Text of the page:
After defining the overall model of the project, the next step is to create a list of all the features required in the project. This is similar to the scrum product backlog. Here, the software development experts sit together to identify the features that are important for the client and end-users. Here, the features of the project are defined as results, objects, and actions. The feature teams strive to develop the specified functionalities within a two-week timeframe. If any functionality requires more than two weeks for development, the team breaks it down into smaller features.

5.3 Plan by Feature

The next thing to do in the FDD process is to specify the order in which the features will be developed and implemented in the project. Here the factors like dependencies, potential risks, team & individual workload, and others are considered to be ready for any obstacle that can hinder feature development. After considering all these factors, the feature sets are assigned to the developers who are capable of developing them within the specified time.

5.4 Design by Feature

The chief programmer of the project specifies which feature of the product will be created and designed in a two-week iteration. This individual is also responsible for defining the priorities and choosing the developers who will be working on the prioritized features. In this stage of FDD, the entire development team must complete the design review.

5.5 Build by Feature

The last and final step after designing the features is creating them. Here all the approaches and items that are required to support the design of the features are implemented. For feature design, the user interface is designed, and a software prototype is created & tested. This means that the designed functionalities by the feature team pass the test, and the completed version of that feature is added to the main coding part of the project. And then it is deployed for the clients to use it.

6. Pros of Feature-Driven Development

Here are some of the potential benefits of using feature-driven development methodology:

6.1 Early and Frequent Delivery

With the help of FDD, software development companies can deliver working software to clients as quickly as possible. This enables the customers to check the progress of their projects and give feedback at the early stage of the software development process which can eventually help in ensuring that the product developed meets the client’s requirements.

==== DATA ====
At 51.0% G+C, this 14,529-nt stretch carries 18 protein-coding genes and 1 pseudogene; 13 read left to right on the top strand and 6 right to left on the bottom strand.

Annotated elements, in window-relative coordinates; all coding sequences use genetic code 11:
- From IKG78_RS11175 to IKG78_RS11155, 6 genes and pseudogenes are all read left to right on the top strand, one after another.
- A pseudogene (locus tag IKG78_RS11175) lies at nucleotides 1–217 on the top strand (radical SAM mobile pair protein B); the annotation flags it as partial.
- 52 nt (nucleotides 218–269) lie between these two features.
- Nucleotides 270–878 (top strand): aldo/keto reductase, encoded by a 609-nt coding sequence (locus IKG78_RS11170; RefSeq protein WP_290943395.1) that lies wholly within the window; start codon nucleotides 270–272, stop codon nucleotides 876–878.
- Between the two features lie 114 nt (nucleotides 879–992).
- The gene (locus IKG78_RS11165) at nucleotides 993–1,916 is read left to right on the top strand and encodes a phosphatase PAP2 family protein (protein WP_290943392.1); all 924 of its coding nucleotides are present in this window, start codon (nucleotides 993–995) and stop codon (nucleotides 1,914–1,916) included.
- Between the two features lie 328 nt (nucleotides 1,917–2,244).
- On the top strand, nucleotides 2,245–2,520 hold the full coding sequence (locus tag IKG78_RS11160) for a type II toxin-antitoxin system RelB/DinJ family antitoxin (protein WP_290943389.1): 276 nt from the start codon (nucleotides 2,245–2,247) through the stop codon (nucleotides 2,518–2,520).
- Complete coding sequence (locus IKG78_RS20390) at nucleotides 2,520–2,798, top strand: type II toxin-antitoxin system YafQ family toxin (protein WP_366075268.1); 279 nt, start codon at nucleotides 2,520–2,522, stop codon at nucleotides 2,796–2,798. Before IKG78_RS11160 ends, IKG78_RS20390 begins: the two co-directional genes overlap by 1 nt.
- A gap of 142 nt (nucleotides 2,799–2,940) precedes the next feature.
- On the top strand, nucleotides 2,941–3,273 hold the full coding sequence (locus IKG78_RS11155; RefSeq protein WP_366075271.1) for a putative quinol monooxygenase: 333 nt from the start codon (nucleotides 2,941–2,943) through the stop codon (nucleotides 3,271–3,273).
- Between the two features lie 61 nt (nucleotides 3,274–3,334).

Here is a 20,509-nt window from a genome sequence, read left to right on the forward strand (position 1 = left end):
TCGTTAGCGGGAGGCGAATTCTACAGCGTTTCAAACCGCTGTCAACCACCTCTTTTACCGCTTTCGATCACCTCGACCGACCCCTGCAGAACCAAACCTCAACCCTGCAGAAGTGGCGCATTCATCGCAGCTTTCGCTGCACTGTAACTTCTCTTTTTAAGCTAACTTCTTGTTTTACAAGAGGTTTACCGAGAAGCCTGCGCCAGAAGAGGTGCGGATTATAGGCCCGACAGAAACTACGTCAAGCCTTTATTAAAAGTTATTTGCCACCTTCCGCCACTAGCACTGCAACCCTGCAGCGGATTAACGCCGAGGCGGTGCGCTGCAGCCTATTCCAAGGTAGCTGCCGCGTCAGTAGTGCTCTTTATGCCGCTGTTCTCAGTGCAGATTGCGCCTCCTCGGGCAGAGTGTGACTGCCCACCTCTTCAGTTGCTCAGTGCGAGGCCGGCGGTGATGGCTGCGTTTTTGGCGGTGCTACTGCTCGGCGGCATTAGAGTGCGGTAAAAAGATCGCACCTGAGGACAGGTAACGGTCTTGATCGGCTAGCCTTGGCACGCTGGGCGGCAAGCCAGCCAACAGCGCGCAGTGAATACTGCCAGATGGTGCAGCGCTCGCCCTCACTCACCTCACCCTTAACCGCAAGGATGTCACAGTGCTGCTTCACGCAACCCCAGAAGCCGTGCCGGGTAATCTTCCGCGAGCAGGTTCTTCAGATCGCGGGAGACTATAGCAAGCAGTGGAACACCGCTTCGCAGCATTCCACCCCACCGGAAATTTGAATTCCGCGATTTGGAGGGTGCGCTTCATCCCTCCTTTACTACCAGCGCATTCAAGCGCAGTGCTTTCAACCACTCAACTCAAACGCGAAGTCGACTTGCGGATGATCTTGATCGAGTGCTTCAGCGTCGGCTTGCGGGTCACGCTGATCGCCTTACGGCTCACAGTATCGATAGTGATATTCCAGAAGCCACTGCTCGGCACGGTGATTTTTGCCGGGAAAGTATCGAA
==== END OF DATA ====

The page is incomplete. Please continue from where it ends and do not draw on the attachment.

6.2 Focused Scope

This approach focuses on delivering incremental and small features of the project. This enables the software development teams to focus on a well-defined scope of the project and reduce the risk of scope creep in order to keep the product development on track.

6.3 Increased Flexibility

Feature-driven development is an agile-based method, allowing developers to design the application with flexibility when they choose to use this process. Besides this, it also offers responsiveness which means that the developers can cope with changing priorities and requirements. This also helps in ensuring that the development team can adapt to changing situations and offer the product as per the client’s requirements.

6.4 Improved Communication

FDD comes with a strong emphasis on communication and collaboration between the software development teams. This not only helps in improving the workflow of the project development but also shares the information between team members to make sure that everyone works on the same ground to achieve a common goal.

6.5 Better Project Management

The feature-driven methodology for software development enables developers to concentrate on delivering a project by emphasizing effective project management practices such as iterative development. This ensures that the created project remains on track and meets the expected objectives.

7. Cons of Feature-Driven Development

Here are some of the drawbacks that come along with the usage of feature-driven development methodology:

7.1 Limited Control

FDD emphasizes delivering small features which can sometimes limit the developers’ control of the entire product. This can affect the development process and make it difficult for the developers to deliver desired goals.

7.2 Complexity

When a software development company is using FDD, it can become more complex for them compared to other agile methods, as it involves following well-defined small steps in order to deliver the features of an application. This approach makes it difficult for software engineers to understand and adopt FDD.

7.3 Dependencies

FDD is a method that completely relies on the delivery of small features to make progress. However, this concept can create dependencies between features, impacting the scheduling of the entire project delivery. The delay occurs when one feature takes a significant amount of time to develop.

7.4 Time and Resources

Though FDD follows agile methodologies, unlike other  agile frameworks, it requires a significant investment of resources and time to deliver the product successfully. And for that, it comes with an approach that creates a series of small and incremental development cycles which can take a lot of development time.

7.5 Limited Visibility

Feature-driven development method focuses on delivering incremental features which means that it can take time and make it difficult for the entire project to progress and this makes it tricky for stakeholders to understand the direction of their project.

8. Conclusion

As seen in this blog, a feature-driven development model  works best when the company is large and has to tackle complex and large processes. Unlike other agile methodologies, FDD is an approach that is designed to grow the client’s organization and create projects in a way that offers long-term benefits. Besides this, it enables the developers to create new features and focus on them to help to address customer requirements.

Itesh Sharma

Itesh Sharma is core member of Sales Department at TatvaSoft. He has got more than 6 years of experience in handling the task related to Customer Management and Project Management. Apart from his profession he also has keen interest in sharing the insight on different methodologies of software development.